Why Biden Can’t Ease Up on Iran’s Revolutionary Guards

Why Biden Can’t Ease Up on Iran’s Revolutionary Guards

Biden’s new sanctions on the Revolutionary Guards are arguably among the strongest indicators so far that the administration intends to maintain or expand upon all existing pressure.

 

The White House announced on Wednesday that it was imposing new sanctions on an Iranian oil smuggling and money laundering network comprised of ten individuals and nine companies in several different countries. U.S. officials specifically alleged that the network’s operations were directed by the regime’s Islamic Revolutionary Guard Corps (IRGC) and that it also received substantial support from Russia, which is largely expected to rely more heavily on Iranian-style sanctions evasion in the face of extensive international sanctions related to the unprovoked Russian invasion of Ukraine.

Insofar as they target the IRGC, the new sanctions are arguably among the strongest indicators so far that the Biden administration intends to maintain or expand upon all existing pressure. The administration has previously faced criticism from various foreign allies and U.S. lawmakers, including some from the president’s own political party, for declining to rule out the prospect of removing the IRGC from the State Department’s list of foreign terrorist organizations.

 

This month, Canada canceled a planned friendly soccer match with the Iranian national team after a torrent of public criticism of the planned event. Critics claim that Tehran should be held accountable for the IRGC shooting down a passenger airliner in January 2020, which killed all 176 passengers aboard the plane.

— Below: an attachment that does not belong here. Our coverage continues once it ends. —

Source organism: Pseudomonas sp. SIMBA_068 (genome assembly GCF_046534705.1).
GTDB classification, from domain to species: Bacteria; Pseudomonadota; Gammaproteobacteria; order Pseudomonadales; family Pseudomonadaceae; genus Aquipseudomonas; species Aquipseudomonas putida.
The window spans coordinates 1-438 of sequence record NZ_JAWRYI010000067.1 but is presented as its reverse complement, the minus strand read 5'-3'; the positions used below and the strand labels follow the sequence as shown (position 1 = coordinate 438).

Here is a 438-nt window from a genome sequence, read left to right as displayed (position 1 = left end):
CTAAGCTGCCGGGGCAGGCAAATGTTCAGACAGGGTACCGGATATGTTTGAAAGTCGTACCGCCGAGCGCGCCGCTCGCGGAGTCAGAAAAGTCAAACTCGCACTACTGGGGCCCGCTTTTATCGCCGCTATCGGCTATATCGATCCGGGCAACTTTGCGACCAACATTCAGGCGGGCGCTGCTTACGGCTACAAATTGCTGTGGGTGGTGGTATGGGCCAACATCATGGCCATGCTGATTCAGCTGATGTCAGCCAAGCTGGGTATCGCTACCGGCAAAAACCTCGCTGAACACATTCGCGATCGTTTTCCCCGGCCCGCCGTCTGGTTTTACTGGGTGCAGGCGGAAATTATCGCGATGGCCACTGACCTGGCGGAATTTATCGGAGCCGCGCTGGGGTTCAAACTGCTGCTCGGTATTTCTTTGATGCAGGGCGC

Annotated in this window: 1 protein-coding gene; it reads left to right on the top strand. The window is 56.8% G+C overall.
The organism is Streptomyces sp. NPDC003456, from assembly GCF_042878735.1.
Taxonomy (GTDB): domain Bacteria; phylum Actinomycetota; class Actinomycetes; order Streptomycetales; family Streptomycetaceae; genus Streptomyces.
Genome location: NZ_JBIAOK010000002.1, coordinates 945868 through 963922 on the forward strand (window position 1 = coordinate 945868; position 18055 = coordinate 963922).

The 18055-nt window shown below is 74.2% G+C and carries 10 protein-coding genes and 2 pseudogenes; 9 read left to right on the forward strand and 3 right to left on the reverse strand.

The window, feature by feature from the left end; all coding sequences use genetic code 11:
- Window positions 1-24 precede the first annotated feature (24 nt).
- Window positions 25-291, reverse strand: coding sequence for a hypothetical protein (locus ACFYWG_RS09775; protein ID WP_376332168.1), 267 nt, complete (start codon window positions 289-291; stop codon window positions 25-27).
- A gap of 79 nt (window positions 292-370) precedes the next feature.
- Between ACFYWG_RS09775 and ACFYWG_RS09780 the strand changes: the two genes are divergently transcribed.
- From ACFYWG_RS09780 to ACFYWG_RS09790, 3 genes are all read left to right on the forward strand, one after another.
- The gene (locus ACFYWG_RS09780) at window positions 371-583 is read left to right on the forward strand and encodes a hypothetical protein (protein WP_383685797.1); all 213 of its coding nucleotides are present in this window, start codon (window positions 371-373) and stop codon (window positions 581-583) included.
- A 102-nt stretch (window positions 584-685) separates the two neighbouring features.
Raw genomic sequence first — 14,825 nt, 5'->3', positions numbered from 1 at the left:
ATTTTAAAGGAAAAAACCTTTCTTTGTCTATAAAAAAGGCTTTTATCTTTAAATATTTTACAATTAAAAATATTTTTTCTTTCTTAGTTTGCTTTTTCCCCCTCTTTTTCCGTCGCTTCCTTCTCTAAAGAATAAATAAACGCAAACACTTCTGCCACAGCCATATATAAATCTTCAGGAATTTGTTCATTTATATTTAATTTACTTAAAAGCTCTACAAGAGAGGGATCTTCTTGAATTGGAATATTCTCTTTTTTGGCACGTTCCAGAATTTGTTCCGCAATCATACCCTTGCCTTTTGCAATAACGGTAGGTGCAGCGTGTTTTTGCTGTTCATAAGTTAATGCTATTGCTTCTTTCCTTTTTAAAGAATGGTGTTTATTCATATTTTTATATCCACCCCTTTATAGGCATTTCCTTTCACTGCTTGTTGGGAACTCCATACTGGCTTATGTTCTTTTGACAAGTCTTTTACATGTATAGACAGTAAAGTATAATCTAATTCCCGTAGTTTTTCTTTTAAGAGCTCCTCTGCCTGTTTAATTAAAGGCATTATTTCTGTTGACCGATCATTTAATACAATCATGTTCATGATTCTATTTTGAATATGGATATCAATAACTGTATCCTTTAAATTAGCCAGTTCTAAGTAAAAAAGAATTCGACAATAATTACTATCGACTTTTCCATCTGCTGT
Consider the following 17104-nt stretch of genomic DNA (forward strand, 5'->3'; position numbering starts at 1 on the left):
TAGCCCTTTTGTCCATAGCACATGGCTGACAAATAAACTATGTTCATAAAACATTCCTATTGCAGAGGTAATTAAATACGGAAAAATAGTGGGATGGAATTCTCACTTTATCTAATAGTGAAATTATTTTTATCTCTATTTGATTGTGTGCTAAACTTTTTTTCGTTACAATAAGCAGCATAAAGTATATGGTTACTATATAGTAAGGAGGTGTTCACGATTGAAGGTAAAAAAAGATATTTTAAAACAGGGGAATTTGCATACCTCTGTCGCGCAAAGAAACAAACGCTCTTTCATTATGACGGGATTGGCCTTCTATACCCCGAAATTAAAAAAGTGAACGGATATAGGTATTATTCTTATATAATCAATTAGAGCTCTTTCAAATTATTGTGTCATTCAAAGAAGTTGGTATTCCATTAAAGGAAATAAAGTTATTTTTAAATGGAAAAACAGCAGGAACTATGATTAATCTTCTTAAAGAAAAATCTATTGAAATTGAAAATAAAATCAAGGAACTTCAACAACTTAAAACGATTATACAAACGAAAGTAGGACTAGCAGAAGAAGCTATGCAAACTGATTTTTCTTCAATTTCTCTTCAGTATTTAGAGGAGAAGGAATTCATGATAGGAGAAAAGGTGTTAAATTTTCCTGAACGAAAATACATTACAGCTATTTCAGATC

The Iranian regime has imposed the demand for delisting during negotiations in Vienna, which aim to restore the 2015 Iran nuclear deal, formally known as the Joint Comprehensive Plan of Action (JCPOA). Tehran seemed to dig in its heels even further in March, after the negotiations were paused as a result of Russian demands that new sanctions on Moscow would not interfere with the prospective expansion of Russian trade relations with Iran. Russian officials later vaguely proclaimed that they had received the requested assurances, but the same pause persists to this day, with Iranian negotiators saying they will only return to Vienna in order to sign an agreement that reflects American capitulation to the demand for IRGC delisting.

The prospect of that signing has grown dimmer ever since, and some experts have since come to the conclusion that the Vienna negotiations and the JCPOA are effectively dead, though participating governments still refuse to accept them as such. Nevertheless, some American and European officials have recently shed their former optimism and begun to acknowledge that it is very unlikely, albeit not impossible, that the current impasse will be overcome.

This trend was once again evident on Wednesday when Rob Malley, the State Department’s special envoy for Iran, appeared before a hearing of the Senate Foreign Relations Committee and faced questions from lawmakers whose skepticism about a nuclear deal has been a matter of public record for months, if not years. Sen. Bob Menendez, the Democratic chair of that committee, declared it an “increasingly obvious reality” that there is no imminent return to a deal he considers “not in the U.S. strategic interests.”